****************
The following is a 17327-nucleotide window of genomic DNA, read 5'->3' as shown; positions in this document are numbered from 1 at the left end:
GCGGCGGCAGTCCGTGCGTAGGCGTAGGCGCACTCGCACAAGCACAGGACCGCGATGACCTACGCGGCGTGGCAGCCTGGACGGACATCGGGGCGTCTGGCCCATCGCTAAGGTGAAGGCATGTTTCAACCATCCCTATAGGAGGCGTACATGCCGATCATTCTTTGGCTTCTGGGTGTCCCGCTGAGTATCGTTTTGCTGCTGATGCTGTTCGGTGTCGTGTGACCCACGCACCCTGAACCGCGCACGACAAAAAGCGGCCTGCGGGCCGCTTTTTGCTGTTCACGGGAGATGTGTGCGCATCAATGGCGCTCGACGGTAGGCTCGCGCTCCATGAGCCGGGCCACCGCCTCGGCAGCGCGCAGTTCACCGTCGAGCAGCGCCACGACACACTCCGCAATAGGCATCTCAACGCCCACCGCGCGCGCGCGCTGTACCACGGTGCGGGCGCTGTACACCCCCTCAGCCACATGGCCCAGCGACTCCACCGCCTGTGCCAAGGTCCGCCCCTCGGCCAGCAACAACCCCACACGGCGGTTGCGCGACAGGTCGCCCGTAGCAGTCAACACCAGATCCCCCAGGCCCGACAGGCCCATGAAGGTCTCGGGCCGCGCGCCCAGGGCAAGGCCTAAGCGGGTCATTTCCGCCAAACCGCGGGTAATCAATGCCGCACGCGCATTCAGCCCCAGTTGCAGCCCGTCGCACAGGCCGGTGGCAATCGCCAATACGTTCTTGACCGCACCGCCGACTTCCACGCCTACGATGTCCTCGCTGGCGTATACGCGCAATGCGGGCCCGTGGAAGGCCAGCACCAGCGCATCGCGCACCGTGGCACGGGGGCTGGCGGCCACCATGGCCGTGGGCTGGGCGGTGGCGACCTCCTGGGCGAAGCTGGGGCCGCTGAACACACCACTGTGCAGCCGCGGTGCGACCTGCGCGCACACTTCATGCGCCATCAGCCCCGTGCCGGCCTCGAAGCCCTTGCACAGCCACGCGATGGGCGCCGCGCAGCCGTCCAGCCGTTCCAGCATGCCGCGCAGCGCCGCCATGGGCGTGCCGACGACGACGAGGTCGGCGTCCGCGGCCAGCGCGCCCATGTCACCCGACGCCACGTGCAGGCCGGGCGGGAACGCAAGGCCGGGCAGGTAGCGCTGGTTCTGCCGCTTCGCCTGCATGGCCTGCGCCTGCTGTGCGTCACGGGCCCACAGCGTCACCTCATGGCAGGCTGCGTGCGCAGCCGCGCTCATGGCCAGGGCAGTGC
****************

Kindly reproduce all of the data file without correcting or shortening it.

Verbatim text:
The following is a 17327-nucleotide window of genomic DNA, read 5'->3' as shown; positions in this document are numbered from 1 at the left end:
GCGGCGGCAGTCCGTGCGTAGGCGTAGGCGCACTCGCACAAGCACAGGACCGCGATGACCTACGCGGCGTGGCAGCCTGGACGGACATCGGGGCGTCTGGCCCATCGCTAAGGTGAAGGCATGTTTCAACCATCCCTATAGGAGGCGTACATGCCGATCATTCTTTGGCTTCTGGGTGTCCCGCTGAGTATCGTTTTGCTGCTGATGCTGTTCGGTGTCGTGTGACCCACGCACCCTGAACCGCGCACGACAAAAAGCGGCCTGCGGGCCGCTTTTTGCTGTTCACGGGAGATGTGTGCGCATCAATGGCGCTCGACGGTAGGCTCGCGCTCCATGAGCCGGGCCACCGCCTCGGCAGCGCGCAGTTCACCGTCGAGCAGCGCCACGACACACTCCGCAATAGGCATCTCAACGCCCACCGCGCGCGCGCGCTGTACCACGGTGCGGGCGCTGTACACCCCCTCAGCCACATGGCCCAGCGACTCCACCGCCTGTGCCAAGGTCCGCCCCTCGGCCAGCAACAACCCCACACGGCGGTTGCGCGACAGGTCGCCCGTAGCAGTCAACACCAGATCCCCCAGGCCCGACAGGCCCATGAAGGTCTCGGGCCGCGCGCCCAGGGCAAGGCCTAAGCGGGTCATTTCCGCCAAACCGCGGGTAATCAATGCCGCACGCGCATTCAGCCCCAGTTGCAGCCCGTCGCACAGGCCGGTGGCAATCGCCAATACGTTCTTGACCGCACCGCCGACTTCCACGCCTACGATGTCCTCGCTGGCGTATACGCGCAATGCGGGCCCGTGGAAGGCCAGCACCAGCGCATCGCGCACCGTGGCACGGGGGCTGGCGGCCACCATGGCCGTGGGCTGGGCGGTGGCGACCTCCTGGGCGAAGCTGGGGCCGCTGAACACACCACTGTGCAGCCGCGGTGCGACCTGCGCGCACACTTCATGCGCCATCAGCCCCGTGCCGGCCTCGAAGCCCTTGCACAGCCACGCGATGGGCGCCGCGCAGCCGTCCAGCCGTTCCAGCATGCCGCGCAGCGCCGCCATGGGCGTGCCGACGACGACGAGGTCGGCGTCCGCGGCCAGCGCGCCCATGTCACCCGACGCCACGTGCAGGCCGGGCGGGAACGCAAGGCCGGGCAGGTAGCGCTGGTTCTGCCGCTTCGCCTGCATGGCCTGCGCCTGCTGTGCGTCACGGGCCCACAGCGTCACCTCATGGCAGGCTGCGTGCGCAGCCGCGCTCATGGCCAGGGCAGTGC